Thorp teacher makes history come alive

Tom Christian

By Brian Myrick/Daily Record. Tom Christian speaks during a television interview at Central Washington University television studio, Thursday, July 8, 2010.

Posted: Tuesday, July 13, 2010 2:00 pm | Updated: 12:41 pm, Tue Jul 13, 2010.
By MARY SWIFT staff writer | Daily Record
THORP—Tom Christian never bargained on a certain degree of celebrity – or being part of an effort that resulted in two Emmy awards.

All Christian wanted to do was to turn teachers – and their students – on to U.S. history.

As it turns out, the 66-year-old Christian, who came to Kittitas County from the Midwest 30 years ago, has done all three.

Credit Christian’s role in creating Thorp’s Teaching American History project, a federally funded program that helps teachers in Central Washington learn how to make U.S. history come alive.

His enthusiasm for the program is obvious. So is his enthusiasm for education.

“I’ve been in it 40 years now,” he says. “I love to teach. I love to work with kids and I love to work with teachers.”

The early days Born into a working class family in a factory town in Illinois, Christian was raised to be independent.

“There were really no restrictions,” he recalls. “From an early age I was taught to make my own decisions and I was expected to take responsibility for those decisions. If I did poorly in school, the consequence was that I had to study with my parents.”

In ninth-grade, he flunked a quarter of science.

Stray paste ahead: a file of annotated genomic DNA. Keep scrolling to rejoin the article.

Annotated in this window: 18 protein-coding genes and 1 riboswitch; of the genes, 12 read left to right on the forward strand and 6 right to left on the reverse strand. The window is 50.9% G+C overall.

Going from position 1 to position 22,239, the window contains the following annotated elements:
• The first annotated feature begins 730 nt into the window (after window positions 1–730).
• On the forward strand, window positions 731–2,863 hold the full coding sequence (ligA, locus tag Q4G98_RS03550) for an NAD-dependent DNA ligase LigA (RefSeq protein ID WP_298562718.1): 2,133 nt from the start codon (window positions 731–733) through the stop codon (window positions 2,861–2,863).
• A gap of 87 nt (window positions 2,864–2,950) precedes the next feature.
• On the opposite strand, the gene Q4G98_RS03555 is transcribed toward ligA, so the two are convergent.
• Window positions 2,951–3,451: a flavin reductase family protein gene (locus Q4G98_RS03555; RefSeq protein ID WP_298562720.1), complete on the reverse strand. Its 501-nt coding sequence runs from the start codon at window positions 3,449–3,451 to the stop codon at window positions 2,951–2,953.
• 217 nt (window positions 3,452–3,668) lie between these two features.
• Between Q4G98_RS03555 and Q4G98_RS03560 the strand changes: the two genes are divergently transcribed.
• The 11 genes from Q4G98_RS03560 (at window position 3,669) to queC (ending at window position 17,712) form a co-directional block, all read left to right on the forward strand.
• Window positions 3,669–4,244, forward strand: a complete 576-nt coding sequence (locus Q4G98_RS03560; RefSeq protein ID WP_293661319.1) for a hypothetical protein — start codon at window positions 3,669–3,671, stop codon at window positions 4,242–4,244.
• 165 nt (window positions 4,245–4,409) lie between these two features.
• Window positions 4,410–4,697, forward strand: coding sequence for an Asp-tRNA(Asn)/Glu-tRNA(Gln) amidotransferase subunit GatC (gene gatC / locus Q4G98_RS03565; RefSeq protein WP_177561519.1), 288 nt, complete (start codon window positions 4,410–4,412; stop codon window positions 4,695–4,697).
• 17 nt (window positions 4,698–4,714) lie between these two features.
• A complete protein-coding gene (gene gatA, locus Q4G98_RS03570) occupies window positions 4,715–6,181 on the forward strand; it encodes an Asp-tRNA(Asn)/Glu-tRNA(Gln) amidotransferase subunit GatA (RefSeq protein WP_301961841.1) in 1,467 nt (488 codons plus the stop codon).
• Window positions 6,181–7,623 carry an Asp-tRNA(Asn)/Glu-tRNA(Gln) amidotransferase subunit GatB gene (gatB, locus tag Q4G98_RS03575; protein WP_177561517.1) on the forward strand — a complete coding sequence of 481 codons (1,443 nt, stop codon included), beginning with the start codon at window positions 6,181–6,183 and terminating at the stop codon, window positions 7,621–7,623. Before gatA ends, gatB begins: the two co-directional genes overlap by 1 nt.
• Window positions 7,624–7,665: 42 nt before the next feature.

“Once my parents found out, I was restricted to the kitchen table for a certain period every night until my grade came up.”

Christian was just 17 when he graduated from high school and headed off to college, following the lead of a good friend.

But it would be two years before his academic promise would start to shine.

“I went to college to become a CPA,” says Christian, who paid his own way through college by working in the factories. “It bored me silly. I just couldn’t sit on my butt.” Then, in his junior year, he joined the debate team.

“That turned me on so much that my grade point just shot way up,” says Christian, who ended up majoring in public speaking and drama with a minor in business. Then, armed with a teaching certificate, he headed off to a career in education.

“That was back in 1966,” he says.

Learning to love history His first job was at his alma mater. His assignment? Teaching English and U.S. history. The latter would prove a humbling experience.

“The first U.S. history class I walked into was an honors class,” he recalls. “I didn’t know squat about U.S. history and they were bright kids. I spent the first year with those kids nailing me every day.”

Consider it a lesson learned: he embarked on a personal effort to gain a deeper, more complete understanding of his country’s past. Along the way, he fell in love with U.S. history.

But a decade later, “I was burned out and I quit,” says Christian. He left the Midwest and moved to Southern California where he spent four years running horticultural crews for some of the area’s largest malls.

The experience was a gift. “It was fascinating,” he says. “I loved it. Those four years taught me that I didn’t need teaching to make a living. I could pick and choose what I wanted to do.”

It was a revelation that would pave the way for his return to the classroom.

“Teaching became fun for me once I realized I didn’t need to do it for a career, that I was doing it because I wanted to do it,” says Christian, who returned both to the Midwest – and to teaching.

A move to the Northwest In 1980, he moved to the Northwest, a place he’d never visited. He landed in Cle Elum, walked into a local bank, planning to open an account, and learned from a teller that there was a teaching position open in the tiny Thorp School District.

He’s been on staff at Thorp ever since, though his role is no longer in the classroom but as director of Thorp’s Teaching American History grant program.